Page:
Survivors brace for another night of aftershocks in Japan
Thousands spend the night huddling in schools, community halls and cars in Kumamoto
Evacuees queue for food at Kumamoto City Hall. A powerful 7.0 magnitude earthquake hit southern Japan early on April 16th. Photograph: Kazuhiro Nogi/AFP/Getty Images
Houses destroyed in the earthquakes in Mashiki in Kumamoto prefecture on April 17th. Photograph: Kazuhiro Nogi/AFP/Getty Images
Evacuees from a nursing home seek safety outside. Photograph: Reuters/Kyodo
On the floor of Kumamoto city hall, the old and young lie side by side on makeshift beds, praying for a few hours of unbroken sleep.
“I thought the earthquake would bring the roof crashing down,” says Yoko Yano, who fled her home. “I can’t go back there.”
She shares a small corner of the crowded floor with Reiko Miyamura, her elderly friend.
“We were in a primary school gymnasium when the second quake struck,” Yano recalls. “The shaking was so strong it was terrifying; we slept outside in the cold, wrapped in blankets.”
Across this city of 730,000 people, thousands are spending another night huddled in schools, community halls and in parked cars. Water is delivered in tankers and hot food is scarce.
In an area once thought relatively safe from the seismic threats that plague the rest of Japan, local people have been stunned by the events of the last few days.
Many fled their beds in the early hours of Saturday after the second of two powerful quakes struck in as many days.
The epicentre was near the city at a shallow depth of about 10km – making the shaking feel urgent and intense.
“I’d rather be here, safe, than under a shaking roof,” said Kazuyo Nakamura, who is spending the night in the family car with her husband.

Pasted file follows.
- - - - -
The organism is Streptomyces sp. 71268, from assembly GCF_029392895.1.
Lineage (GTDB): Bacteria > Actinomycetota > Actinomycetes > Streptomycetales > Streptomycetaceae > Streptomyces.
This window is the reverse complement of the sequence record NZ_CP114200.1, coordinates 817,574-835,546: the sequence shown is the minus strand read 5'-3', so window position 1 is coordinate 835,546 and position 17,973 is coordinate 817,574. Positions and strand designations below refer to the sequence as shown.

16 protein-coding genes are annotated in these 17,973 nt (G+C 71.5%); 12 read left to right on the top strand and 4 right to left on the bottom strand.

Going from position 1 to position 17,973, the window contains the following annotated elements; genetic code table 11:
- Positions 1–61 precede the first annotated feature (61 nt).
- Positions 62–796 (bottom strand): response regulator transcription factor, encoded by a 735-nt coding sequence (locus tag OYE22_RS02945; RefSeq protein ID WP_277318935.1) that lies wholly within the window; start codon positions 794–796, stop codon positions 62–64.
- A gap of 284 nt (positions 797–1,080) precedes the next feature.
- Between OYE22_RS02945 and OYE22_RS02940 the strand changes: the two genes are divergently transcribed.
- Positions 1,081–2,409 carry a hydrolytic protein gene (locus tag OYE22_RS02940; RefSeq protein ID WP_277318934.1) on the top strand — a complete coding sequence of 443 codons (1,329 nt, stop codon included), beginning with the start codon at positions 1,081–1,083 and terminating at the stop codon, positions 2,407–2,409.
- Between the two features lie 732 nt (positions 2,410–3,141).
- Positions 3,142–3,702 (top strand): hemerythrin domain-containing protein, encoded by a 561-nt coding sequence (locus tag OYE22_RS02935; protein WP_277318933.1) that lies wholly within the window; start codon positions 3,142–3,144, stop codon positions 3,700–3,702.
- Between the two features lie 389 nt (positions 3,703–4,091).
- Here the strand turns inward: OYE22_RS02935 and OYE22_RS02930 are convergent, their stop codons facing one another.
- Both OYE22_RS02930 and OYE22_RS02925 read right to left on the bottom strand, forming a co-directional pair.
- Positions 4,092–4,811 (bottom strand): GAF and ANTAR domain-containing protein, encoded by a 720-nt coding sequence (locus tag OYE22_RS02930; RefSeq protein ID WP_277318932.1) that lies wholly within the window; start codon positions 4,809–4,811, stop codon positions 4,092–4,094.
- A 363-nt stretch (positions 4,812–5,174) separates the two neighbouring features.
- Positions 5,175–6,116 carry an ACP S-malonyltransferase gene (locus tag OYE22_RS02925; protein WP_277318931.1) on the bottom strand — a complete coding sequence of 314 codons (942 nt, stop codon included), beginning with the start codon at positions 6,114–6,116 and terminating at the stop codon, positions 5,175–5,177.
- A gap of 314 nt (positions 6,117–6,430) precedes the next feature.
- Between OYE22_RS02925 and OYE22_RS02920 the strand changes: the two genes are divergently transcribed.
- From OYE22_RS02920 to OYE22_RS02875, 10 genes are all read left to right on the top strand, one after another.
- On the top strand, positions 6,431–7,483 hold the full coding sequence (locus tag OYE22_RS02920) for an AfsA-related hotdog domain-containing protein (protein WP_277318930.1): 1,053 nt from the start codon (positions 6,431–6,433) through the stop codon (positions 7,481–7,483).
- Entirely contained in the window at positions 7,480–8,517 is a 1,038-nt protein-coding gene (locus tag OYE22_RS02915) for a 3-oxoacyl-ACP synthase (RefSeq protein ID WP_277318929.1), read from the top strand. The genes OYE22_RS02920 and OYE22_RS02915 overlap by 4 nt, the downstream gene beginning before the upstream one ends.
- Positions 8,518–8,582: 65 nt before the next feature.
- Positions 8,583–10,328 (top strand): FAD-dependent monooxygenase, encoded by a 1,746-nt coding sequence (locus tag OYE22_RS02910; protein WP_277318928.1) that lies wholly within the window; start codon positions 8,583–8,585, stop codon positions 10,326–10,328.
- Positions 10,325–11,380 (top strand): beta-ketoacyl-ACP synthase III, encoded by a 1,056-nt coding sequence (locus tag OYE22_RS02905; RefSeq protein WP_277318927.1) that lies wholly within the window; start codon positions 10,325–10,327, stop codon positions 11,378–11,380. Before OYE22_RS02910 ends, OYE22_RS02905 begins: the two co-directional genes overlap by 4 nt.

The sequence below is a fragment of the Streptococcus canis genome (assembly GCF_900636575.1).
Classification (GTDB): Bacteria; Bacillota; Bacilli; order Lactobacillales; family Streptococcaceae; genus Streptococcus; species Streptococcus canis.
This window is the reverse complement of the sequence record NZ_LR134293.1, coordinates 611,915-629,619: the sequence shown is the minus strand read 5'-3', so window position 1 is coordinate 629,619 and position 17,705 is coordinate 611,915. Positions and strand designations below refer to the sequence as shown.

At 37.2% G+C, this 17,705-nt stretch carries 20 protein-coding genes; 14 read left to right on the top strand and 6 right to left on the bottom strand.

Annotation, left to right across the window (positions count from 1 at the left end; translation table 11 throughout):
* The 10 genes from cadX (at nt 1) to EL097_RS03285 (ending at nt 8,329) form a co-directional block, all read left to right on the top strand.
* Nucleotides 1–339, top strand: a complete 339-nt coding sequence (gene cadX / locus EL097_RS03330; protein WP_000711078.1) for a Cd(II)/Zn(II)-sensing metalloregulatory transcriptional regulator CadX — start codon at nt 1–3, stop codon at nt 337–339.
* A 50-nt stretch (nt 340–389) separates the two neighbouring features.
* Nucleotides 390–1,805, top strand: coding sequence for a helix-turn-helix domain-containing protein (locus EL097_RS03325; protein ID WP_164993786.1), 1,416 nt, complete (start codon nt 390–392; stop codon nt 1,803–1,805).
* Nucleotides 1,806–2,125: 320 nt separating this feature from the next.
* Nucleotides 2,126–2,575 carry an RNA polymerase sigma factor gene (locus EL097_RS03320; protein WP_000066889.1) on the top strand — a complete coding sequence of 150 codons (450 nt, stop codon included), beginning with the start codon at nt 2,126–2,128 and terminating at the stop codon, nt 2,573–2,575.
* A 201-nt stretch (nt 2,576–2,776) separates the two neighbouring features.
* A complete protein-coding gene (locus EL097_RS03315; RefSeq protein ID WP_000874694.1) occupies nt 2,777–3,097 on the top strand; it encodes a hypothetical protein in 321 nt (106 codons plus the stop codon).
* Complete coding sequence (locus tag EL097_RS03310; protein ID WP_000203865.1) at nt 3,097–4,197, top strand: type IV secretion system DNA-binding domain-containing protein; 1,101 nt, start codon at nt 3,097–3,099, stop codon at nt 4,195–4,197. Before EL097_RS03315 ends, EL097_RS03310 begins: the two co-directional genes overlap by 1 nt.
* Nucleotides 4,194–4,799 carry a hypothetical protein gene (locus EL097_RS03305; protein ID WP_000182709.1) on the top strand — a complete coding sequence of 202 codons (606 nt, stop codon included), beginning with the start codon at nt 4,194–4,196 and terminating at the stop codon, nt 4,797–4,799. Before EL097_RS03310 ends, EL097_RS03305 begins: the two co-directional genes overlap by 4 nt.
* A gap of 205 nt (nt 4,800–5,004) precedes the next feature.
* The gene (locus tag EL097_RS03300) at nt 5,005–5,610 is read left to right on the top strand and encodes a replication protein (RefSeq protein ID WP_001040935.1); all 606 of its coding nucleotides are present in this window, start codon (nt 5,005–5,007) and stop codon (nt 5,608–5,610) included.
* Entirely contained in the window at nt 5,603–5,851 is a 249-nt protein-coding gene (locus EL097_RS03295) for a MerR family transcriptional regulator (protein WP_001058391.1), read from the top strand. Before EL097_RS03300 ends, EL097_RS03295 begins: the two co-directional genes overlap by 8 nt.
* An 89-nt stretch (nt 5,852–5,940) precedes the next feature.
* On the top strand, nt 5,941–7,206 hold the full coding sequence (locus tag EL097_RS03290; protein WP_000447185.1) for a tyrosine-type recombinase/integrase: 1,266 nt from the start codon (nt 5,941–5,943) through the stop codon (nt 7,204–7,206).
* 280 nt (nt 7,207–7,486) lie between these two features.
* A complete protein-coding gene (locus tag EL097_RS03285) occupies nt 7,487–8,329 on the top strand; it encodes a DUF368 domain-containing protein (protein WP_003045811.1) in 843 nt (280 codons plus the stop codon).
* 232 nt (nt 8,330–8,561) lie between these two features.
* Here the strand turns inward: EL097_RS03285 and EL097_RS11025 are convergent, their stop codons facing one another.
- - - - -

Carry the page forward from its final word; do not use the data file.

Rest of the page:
Hundreds injuredAt least 41 people have died since the first 6.4-magnitude quake on Thursday. Hundreds more are injured, some seriously, according to NHK. Many were hit by falling objects or crushed under buildings. More than 110,000 people are temporarily homeless.
Just east of Kumamoto city, rescuers are working through the night to search for survivors in the rubble and mud of Mashiki, a town of traditional wooden houses, many them collapsed.
More than a dozen people are missing or unaccounted for, says Kyodo News. Landslides triggered by the quakes have carried away roads, railways and homes, cutting off some remote villages. At least one dam could be at risk of collapse.
Already jangled nerves have been rattled by aftershocks that continued throughout Sunday night. “People are too scared to return home,” says Shuji Furusho, an official with Kumamoto city. “There’s shaking every 10 minutes or so.”
No waterPrime minister Shinzo Abe has sent some 25,000 troops, firefighters and other personnel to help with rescue work and distribute supplies. Most of Kumamoto’s households are without water, says Furusho. “That’s our biggest issue.”
Japan’s only operating nuclear plant is about 120km south of the city. Kyushu Electric Power Co, owner of the Sendai nuclear facility, said it was unaffected by the quakes.
The country’s entire fleet of nuclear reactors was shut down in the months following the 2011 triple meltdown in Fukushima, which was triggered by a huge earthquake and tsunami.
The Kumamoto quakes are likely to renew the country’ as some know it may not be possible. Next week city officials will begin the task of going door to door to condemn unsafe houses.
Yano’s home is 100 years old. She says it is unlikely to survive.
“We watched the disaster in Fukushima and feared our turn would come one day,” she says. “But nobody really expected it in our lifetimes. It’s really hard to bear.”